Blockchain can secure online identities in wake of major data breaches, says Ethereum co-founder Joseph Lubin

CLEVELAND, Ohio — Separate online identities allow users to make hotel reservations, listen to music, pay bills and log in to Facebook. Each time new information makes its way online, leaving the user more vulnerable to hacks and data breaches.

Blockchain technology could solve this problem, Ethereum co-founder Joseph Lubin said Sunday afternoon. In light of a series of high-profile data breaches, it could become more appealing to the everyday Internet user. Mariott announced this week that a data hack left 500 million accounts exposed.

Facebook is battling a trust problem after a number of large security breaches and internal documents showed the company was at one point considering selling data.

Lubin was the first keynote speaker at the sold-out Blockland Solutions conference held this weekend at Cleveland’s convention center. He co-founded Ethereum, a blockchain-based computing platform and operating system, and then started ConsenSys, a group of companies using the system.

Blockchain, a technology in its early stages, is a online distributed ledger system. Though its most widely-known use is as the underpinnings of cryptocurrency like Bitcoin, it can also be used to securely store information such as supply chain functions or medical data.

Lubin mainly spoke about the applications of Ethereum and blockchain technology, including online transactions.

How would blockchain secure your data?

Think of all the accounts you use online. Each time, you give your data to a company and agree to a user agreement. In some cases, it’s detailed information — Marriott Starwood accounts included passport information.

“Identity is broken,” Lubin said. “Decentralization is the answer.”

Lubin touted a ConsenSys company called uPort, which he said allows people to take control of their online identity. Users enter their information into the Ethereum-based blockchain system, which is decentralized. They then use a private key to store all their information.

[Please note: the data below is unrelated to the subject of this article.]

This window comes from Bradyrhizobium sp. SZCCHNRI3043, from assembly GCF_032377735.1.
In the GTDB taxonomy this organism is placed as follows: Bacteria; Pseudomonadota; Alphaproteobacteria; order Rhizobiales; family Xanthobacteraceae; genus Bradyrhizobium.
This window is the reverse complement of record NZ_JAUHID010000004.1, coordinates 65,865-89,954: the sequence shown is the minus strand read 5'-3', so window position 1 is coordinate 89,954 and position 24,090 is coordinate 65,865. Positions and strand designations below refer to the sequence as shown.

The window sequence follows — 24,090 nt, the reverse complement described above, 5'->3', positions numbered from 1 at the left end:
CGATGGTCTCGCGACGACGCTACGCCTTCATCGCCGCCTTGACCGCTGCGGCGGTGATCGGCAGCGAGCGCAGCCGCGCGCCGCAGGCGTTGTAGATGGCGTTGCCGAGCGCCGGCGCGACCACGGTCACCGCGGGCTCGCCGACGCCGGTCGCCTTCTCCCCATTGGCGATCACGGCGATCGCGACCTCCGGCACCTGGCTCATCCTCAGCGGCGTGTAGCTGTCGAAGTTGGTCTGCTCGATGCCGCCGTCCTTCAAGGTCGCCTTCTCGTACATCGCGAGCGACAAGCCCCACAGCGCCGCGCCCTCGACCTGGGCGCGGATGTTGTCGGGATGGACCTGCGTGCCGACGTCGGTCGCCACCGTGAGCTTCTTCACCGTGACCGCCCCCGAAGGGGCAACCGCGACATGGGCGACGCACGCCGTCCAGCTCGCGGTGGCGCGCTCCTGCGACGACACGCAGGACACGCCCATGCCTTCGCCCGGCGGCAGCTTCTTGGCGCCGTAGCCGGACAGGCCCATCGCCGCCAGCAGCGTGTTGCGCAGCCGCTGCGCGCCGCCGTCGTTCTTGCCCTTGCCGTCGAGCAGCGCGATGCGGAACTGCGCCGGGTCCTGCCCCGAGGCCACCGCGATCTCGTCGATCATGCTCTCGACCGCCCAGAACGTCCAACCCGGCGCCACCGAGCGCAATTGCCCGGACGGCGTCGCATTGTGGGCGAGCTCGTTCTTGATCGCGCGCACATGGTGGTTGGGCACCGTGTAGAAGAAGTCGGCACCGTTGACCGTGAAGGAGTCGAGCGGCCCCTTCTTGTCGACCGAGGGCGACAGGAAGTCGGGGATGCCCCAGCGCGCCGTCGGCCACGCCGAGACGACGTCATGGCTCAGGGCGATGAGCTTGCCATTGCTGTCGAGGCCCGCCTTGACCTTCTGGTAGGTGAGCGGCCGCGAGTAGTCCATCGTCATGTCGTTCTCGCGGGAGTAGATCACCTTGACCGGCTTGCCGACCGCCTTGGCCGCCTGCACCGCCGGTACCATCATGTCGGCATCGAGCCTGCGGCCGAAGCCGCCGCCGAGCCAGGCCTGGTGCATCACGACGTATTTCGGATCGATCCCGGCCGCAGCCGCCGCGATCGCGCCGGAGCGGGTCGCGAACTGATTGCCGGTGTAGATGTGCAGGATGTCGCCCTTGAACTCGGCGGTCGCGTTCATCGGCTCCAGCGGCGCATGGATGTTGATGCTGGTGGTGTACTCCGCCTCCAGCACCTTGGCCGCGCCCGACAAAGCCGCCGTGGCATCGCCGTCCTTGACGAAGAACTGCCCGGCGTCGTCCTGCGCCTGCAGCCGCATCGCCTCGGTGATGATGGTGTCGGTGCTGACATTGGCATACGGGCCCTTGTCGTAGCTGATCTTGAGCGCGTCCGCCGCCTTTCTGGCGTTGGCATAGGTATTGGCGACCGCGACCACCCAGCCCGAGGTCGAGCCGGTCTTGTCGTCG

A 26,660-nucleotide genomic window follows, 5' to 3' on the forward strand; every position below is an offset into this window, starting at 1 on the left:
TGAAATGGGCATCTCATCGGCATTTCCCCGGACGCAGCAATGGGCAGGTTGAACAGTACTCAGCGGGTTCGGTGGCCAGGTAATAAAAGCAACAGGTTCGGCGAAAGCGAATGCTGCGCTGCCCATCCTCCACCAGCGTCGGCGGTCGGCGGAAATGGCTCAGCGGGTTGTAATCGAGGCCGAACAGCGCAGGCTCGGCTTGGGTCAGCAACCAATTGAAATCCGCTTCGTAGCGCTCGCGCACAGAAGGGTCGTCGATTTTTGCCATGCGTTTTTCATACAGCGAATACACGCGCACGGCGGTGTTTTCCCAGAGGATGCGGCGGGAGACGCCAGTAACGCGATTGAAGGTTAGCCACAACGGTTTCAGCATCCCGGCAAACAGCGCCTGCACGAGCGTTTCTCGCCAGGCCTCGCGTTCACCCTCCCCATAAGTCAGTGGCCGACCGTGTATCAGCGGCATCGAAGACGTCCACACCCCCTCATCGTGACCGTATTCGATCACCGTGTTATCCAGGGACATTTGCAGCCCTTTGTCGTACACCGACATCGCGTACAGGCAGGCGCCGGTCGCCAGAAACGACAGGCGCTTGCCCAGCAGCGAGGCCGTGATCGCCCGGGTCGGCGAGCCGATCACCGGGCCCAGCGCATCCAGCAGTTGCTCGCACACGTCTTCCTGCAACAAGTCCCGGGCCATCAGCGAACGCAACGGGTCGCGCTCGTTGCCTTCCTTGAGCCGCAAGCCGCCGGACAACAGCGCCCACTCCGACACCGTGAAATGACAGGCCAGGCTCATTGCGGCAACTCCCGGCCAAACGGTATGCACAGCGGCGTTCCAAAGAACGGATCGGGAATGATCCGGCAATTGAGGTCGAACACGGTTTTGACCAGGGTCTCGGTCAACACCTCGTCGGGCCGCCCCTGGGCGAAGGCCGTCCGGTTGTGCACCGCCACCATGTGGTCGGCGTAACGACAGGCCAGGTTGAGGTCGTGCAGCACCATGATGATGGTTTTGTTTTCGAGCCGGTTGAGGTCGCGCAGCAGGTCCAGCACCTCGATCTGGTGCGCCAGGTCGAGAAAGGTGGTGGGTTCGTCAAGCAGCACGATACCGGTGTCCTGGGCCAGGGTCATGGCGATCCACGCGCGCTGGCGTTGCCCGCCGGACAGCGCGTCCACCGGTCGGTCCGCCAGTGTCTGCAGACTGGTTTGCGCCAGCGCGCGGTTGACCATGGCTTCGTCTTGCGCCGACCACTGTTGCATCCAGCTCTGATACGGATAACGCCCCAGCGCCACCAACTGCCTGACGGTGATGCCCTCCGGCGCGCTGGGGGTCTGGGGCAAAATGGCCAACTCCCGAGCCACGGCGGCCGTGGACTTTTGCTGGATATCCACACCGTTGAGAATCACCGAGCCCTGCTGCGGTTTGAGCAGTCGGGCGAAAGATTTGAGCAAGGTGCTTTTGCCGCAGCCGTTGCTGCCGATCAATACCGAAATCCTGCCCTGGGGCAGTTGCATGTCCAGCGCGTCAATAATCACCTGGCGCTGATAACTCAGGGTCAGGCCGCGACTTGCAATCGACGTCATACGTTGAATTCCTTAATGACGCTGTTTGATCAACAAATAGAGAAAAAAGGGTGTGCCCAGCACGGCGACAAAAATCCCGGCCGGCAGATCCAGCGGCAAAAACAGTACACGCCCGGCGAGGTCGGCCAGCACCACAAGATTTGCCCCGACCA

The example Lubin used is that a uPort identity could store whether or not somebody paid back a loan. Then, the user could go to another lender and use their uPort identity to prove a good lending history, cutting out banks. The loan process would go much faster and the user would retain exclusive access to the full information.

It would essentially allow someone to create one identity that would selectively allow companies to access information without giving it away.

uPort isn’t widely adopted yet. The Swiss Federal Railways recently began using uPort for worker credentials. Zug, Switzerland — where Ethereum is based — is using it for a bike sharing program.

Microsoft and Accenture are prototyping a similar product. Competition isn’t just on the Ethereum system; developers are working on identity tools on Hyperledger and Bitcoin-based blockchain platforms as well, Coindesk reports.

Though the technology isn’t completely developed and there is no standard yet, Lubin said finding a new, secure way to manage data is “absolutely necessary.”

“Service providers ask for as much information as they can get,” he said. “How many data breaches … do we need to experience before we change how our identity and data has been managed?”

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